Poliphili. Published in 1499, it still is considered one of the
most beautiful printing jobs in history.
- Stanley Morris (1889-1967), a British
type designer, created some of the most popular typefaces of the 20th century,
including Baskerville, Garamond, and Fournier. In addition to designing
type for the Pelican Press and the Monotype Corporation, he created Times
New Roman for the London Times. Between 1923 and 1930, he published
Fleuron, a journal of typography. Among his books on typography
are 'Black Letter' Text, which he published in 1942, and John
Fell: The University Press and the 'Fell' Types, published in the last
year of his life.
- Letterpress: In this form of printing, the most
common form from the beginnings of large scale printing in the mid-15th
century until the middle of the 19th century, printers take individual
letters, each cast in a raised position on a small block, and arrange them
backwards in a frame, or chase. When they have finished the chase, which
usually contains between two and 16 pages, they place it on the bed of
the printing press, apply ink to the raised letters, and lay a sheet of
paper over the frame. By applying pressure to the paper with a large plate,
they force the ink on the letters to make an impression on the paper.
- Monotype: Using a monotype machine, invented in the 19th century,
printers can cast an individual piece of type simply by pressing a key,
as though typing.
- Linotype: Like the monotype machine,
the linotype machine allows operators to cast type by pressing keys, in
this case casting an entire line of type instead of individual letters.
This form of typesetting, which was invented in 1886 in New York, was the
most common in American until the 1950s.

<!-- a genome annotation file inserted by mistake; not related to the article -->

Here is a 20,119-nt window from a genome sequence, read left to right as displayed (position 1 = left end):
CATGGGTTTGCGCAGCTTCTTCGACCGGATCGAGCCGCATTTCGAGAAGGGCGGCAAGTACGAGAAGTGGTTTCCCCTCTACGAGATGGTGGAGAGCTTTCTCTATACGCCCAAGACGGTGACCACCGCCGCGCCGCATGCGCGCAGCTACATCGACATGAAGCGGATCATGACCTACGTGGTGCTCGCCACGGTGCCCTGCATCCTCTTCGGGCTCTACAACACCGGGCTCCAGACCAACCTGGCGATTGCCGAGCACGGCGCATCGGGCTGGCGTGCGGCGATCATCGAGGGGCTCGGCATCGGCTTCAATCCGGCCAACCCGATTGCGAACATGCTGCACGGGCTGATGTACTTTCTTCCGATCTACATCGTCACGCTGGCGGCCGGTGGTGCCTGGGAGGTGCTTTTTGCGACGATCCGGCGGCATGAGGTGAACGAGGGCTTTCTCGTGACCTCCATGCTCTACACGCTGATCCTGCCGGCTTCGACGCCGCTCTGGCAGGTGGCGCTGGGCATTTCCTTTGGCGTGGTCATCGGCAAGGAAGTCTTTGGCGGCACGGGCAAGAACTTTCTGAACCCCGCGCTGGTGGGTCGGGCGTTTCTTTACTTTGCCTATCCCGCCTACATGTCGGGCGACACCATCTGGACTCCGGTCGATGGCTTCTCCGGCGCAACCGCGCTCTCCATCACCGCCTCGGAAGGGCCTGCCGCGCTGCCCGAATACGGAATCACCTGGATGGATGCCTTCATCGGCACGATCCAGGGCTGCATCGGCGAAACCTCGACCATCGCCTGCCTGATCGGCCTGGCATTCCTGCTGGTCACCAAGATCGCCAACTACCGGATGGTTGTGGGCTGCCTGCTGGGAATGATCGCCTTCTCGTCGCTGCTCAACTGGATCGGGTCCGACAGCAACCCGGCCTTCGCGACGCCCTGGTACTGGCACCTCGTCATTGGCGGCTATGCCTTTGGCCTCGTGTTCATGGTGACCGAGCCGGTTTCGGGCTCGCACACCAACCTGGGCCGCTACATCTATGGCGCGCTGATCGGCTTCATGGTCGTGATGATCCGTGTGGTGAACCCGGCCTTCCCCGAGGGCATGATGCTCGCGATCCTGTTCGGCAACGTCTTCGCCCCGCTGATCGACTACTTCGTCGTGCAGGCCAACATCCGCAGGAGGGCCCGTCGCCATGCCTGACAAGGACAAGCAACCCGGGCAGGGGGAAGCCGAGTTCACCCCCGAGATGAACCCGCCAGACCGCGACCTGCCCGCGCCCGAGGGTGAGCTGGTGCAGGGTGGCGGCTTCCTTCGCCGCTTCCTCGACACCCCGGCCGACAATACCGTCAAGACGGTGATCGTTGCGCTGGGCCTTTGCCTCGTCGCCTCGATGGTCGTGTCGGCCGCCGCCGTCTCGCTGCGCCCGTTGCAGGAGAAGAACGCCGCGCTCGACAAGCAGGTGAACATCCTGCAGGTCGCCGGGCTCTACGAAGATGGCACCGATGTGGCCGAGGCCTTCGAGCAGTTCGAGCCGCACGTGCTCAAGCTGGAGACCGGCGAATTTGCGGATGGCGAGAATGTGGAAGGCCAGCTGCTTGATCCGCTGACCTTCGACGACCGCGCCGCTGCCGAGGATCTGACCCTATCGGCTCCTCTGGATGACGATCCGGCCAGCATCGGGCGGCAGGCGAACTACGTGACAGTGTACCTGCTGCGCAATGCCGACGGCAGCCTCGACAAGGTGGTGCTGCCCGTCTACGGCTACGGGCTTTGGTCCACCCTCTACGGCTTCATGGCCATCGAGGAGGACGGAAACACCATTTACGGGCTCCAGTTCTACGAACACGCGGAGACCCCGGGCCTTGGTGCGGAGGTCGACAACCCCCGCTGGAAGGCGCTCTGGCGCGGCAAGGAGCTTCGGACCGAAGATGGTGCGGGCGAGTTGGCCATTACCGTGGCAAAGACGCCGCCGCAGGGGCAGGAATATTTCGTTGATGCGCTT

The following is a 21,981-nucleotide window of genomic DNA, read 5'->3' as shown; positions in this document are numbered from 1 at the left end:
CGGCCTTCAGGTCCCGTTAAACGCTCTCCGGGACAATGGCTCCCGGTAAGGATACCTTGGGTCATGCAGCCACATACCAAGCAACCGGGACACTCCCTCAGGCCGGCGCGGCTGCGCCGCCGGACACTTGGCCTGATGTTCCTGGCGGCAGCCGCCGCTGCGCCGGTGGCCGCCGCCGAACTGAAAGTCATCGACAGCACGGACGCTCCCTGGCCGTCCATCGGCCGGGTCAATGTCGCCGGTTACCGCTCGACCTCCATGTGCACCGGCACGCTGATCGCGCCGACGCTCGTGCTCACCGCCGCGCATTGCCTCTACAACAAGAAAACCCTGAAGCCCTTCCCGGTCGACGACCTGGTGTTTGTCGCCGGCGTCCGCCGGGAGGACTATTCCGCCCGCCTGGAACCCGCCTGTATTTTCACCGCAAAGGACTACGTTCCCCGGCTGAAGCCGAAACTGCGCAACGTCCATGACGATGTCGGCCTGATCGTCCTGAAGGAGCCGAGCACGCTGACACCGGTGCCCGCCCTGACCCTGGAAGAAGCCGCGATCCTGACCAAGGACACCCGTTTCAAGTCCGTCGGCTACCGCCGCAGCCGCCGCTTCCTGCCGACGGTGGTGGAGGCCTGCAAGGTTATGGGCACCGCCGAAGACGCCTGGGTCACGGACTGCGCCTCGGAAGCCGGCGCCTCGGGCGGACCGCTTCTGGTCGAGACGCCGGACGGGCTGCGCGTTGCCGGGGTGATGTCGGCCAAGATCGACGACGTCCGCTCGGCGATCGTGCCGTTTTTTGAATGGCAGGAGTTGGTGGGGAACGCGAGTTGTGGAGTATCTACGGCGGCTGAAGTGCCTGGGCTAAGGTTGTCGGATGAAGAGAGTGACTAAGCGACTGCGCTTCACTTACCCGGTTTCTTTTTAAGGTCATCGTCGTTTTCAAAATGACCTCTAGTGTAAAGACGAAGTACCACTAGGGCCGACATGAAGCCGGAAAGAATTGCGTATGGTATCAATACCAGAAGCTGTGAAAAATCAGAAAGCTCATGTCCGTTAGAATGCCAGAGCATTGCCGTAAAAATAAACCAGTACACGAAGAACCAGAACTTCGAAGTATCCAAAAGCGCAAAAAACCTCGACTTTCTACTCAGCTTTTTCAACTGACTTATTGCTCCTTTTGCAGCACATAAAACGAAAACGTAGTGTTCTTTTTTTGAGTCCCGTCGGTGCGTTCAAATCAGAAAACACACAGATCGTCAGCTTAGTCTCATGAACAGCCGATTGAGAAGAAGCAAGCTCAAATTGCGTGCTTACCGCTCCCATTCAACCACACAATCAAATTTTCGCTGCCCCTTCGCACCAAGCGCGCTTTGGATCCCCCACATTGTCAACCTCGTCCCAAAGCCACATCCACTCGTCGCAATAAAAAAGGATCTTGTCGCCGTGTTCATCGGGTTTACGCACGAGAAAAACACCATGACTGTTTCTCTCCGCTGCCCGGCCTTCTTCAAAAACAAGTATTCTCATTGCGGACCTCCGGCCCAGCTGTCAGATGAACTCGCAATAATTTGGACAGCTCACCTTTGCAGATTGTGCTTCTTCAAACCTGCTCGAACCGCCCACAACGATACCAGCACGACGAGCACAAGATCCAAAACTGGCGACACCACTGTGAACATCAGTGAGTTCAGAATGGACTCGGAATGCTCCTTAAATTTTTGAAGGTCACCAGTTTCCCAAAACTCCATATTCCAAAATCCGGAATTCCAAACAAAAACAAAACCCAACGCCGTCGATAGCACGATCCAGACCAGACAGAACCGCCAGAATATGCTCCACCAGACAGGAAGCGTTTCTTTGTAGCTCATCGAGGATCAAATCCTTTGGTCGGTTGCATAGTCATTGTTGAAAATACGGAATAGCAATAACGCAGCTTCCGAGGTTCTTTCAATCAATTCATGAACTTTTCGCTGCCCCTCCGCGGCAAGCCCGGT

- Offset: This form of printing, in which letters are photographed
instead of cast in type, became the most popular in the 1950s and continues
to be used today. After photographing pages, printers shine light through
the negatives onto photosensitive plates, causing letters and pictures
to appear on the plates, where they will accept ink. These thin plates
then are wrapped around rollers, inked, and pressed against rubber rollers,
which then are pressed against rolls of paper, creating pages.
- book of hours: a medieval prayer book containing prayers, hymns,
and psalms that the owner was supposed to read at eight hours during each
day. Because extant examples show few markings, modern experts believe
these books were primarily status symbols rather than frequently used tools
of worship (Olmert 84-88).
- codex: a form of book in which sheets
of parchment or paper are bound together. Among the Romans, the codex began
to replace the papyrus roll as the dominant form of book in the 4th century.
- cuneiform: the first form of writing,
used by people in the Middle East between 5000 and 1000 B.C.
- folio: a book whose pages are created
by folding a large sheet of paper once, resulting in two leaves.
- font: "A complete set of type
characters in a particular face, style, size, and weight" (Pickens
- Gothic typefaces: dense typefaces
used by early printers such as Johann Gutenberg. By about 1500, they had
been largely replaced by Roman typefaces, which
are much easier to read.
- hieroglyphic: a form of writing used
by the Egyptians between 3100 B.C. and A.D. 400. In 1822, Jean-Francois
Champollion of France used the recently discovered Rosetta Stone--which
features a message in Egyptian hieroglyphics, Egyptian demotic, and Greek--to
decipher hieroglyphics for the first time in the modern age.
- illumination: painted designs added as decoration to medieval
manuscripts and later printed books.
books published before 1500; the term comes from a Latin word meaning "swaddling
- leaves: sheets of paper in a book;
each leaf, if printed on both sides, has two pages.
- manuscript: derived from the Latin
words manu (hand) and scriptus (writing), the word manuscript
refers to a piece of papyrus, parchment, or paper with writing on it. Before
the 15th century, when Johann Gutenberg developed movable
type, virtually all written literature--including the Bible, Beowulf,
and Geoffrey Chaucer's Canterbury Tales--were in manuscript form.
Because it was difficult for many people to read a work available only
in a single manuscript, people called scribes--often monks--made copies
- octavo: a book whose pages are created
by folding a large sheet of paper four times, resulting in eight leaves.
- paper: writing material made from
wood pulp, hemp, and other plant fibers. Invented in China around A.D.
105 and introduced to the Arab world in 751, paper did not replace parchment
in Europe until the age of the printing press, beginning in the 1450s.